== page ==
Published: Thursday, 23rd June 2016
Latest quarterly planning application figures. Inquiry into M4 extension around Newport announced. Builders warn of capacity constraints to meet new homes targets. And more stories...
Latest quarterly planning application figures
Between January to March 2016, district level planning authorities in England received 119,700 applications for planning permission, down one per cent on the corresponding quarter of 2015 and granted 86,200 decisions, up three per cent from the same quarter last year.
They decided 82 per cent of major applications within 13 weeks or the agreed time, up from 77 per cent a year earlier, and granted 11,300 residential applications, down one per cent on a year earlier.
Some 9,000 applications for prior approval for permitted development rights were received during January to March 2016, up six per cent from the same quarter of 2015. Of those applications 7,400 were approved without having to go through the full planning process, up seven per cent on a year earlier.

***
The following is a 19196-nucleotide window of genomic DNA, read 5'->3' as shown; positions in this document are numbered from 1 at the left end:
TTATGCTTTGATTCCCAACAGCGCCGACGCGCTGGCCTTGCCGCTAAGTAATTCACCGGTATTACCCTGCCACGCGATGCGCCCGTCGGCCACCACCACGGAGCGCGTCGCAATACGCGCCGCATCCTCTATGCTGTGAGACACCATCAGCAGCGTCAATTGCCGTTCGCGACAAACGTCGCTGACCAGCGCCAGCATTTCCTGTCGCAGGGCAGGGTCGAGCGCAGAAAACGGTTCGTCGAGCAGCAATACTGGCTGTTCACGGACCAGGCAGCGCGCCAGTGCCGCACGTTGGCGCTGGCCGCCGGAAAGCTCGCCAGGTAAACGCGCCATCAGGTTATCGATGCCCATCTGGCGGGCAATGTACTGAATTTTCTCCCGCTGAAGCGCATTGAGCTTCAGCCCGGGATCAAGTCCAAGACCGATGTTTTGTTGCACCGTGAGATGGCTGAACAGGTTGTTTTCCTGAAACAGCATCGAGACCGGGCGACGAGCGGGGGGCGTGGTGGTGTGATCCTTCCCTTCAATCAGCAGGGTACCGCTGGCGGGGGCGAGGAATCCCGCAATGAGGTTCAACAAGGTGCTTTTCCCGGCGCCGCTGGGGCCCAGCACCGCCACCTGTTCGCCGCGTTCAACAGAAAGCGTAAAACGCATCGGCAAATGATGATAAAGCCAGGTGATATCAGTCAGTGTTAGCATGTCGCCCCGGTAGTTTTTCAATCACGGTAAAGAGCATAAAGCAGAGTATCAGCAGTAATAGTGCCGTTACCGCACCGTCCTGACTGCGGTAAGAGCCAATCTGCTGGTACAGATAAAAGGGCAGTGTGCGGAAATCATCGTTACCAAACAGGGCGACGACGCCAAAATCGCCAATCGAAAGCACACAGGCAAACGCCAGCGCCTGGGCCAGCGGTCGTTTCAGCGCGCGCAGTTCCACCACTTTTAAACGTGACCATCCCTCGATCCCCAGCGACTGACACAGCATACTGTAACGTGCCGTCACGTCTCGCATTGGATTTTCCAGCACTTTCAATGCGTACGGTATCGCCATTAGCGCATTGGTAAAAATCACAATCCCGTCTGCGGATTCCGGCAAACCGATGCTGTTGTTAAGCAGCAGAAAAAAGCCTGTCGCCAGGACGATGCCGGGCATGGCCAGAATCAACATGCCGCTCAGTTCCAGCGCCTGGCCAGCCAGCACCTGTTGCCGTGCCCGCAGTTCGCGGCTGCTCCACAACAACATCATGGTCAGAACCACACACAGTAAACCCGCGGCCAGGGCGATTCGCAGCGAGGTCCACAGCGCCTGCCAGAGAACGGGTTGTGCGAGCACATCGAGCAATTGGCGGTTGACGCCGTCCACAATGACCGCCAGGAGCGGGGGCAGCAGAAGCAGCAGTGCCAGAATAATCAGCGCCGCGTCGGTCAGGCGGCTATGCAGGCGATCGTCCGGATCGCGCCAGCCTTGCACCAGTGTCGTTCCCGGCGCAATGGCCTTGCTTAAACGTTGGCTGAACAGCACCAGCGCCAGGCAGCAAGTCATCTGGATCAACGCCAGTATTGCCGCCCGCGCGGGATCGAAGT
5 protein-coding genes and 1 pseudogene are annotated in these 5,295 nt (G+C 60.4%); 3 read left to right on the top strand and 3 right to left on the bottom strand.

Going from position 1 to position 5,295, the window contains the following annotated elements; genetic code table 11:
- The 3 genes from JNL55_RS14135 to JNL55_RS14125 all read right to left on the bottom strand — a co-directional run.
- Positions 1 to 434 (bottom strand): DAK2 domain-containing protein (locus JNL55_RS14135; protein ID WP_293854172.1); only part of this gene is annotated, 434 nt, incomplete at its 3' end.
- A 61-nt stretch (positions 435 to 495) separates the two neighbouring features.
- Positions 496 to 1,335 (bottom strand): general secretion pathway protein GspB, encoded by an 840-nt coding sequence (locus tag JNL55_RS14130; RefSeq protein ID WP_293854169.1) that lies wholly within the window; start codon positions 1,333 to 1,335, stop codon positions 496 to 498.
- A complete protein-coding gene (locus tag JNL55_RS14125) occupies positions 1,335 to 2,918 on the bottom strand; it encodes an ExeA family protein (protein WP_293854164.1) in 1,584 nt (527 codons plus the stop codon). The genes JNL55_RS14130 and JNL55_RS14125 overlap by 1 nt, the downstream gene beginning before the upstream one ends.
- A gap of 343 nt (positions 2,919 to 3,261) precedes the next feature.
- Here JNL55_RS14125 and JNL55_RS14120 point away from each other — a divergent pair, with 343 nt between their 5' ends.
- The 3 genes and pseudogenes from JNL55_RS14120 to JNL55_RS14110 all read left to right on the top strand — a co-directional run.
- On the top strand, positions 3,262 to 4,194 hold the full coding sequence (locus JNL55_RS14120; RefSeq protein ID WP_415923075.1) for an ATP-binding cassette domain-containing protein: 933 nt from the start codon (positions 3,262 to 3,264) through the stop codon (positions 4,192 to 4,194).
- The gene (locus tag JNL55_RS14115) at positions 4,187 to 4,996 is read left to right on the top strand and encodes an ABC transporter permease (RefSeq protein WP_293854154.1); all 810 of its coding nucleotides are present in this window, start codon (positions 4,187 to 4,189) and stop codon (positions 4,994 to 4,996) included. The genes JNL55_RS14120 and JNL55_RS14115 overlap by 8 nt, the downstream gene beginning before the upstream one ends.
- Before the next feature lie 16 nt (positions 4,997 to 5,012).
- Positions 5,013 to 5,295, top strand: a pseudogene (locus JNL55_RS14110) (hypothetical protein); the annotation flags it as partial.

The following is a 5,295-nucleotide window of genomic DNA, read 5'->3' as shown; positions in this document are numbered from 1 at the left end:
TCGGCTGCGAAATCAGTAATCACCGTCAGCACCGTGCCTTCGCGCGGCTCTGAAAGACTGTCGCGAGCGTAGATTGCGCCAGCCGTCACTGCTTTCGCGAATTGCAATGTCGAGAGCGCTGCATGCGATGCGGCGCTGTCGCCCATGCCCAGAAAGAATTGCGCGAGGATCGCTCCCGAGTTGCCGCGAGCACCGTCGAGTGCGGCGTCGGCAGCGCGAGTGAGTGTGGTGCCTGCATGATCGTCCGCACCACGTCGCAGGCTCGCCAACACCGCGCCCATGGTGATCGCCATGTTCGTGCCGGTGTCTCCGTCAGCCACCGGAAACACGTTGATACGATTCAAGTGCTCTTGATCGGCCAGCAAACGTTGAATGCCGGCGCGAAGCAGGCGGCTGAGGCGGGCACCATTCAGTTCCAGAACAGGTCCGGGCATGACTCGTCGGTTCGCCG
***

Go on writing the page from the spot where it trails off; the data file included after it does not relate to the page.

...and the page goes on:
Inquiry into M4 extension around Newport announced
Welsh Economy and Infrastructure Secretary Ken Skates has announced that a public local Inquiry into the proposed new M4 project around Newport will start this autumn. The hearing is expected to last around five months at a venue in Newport with a pre-inquiry meeting taking place on 18 July.
Skates said the independent inspector will review the need for the scheme and consider all environmental, social and economic factors. The inquiry will also hear evidence from technical experts as well as supporters and objectors.
Builders warn of capacity constraints to meet new homes targets
Britain's housing crisis could get much worse because there aren't enough builders to supply the homes needed according to a survey of Britain's biggest housing developers conducted by estate agent Knight Frank.
Over half of those questioned said that the government had not been helpful enough in loosening building regulations or ensuring an increase in access to public sector land.
Report looks at how city-regions can deliver more affordable housing
A new report from the Centre for Regional Economic and Social Research at Sheffield Hallam University explores how Local Enterprise Partnerships (LEPs) and combined authorities can embed poverty reduction, affordable housing and inclusive growth in housing and planning policy at the city-regional level in England.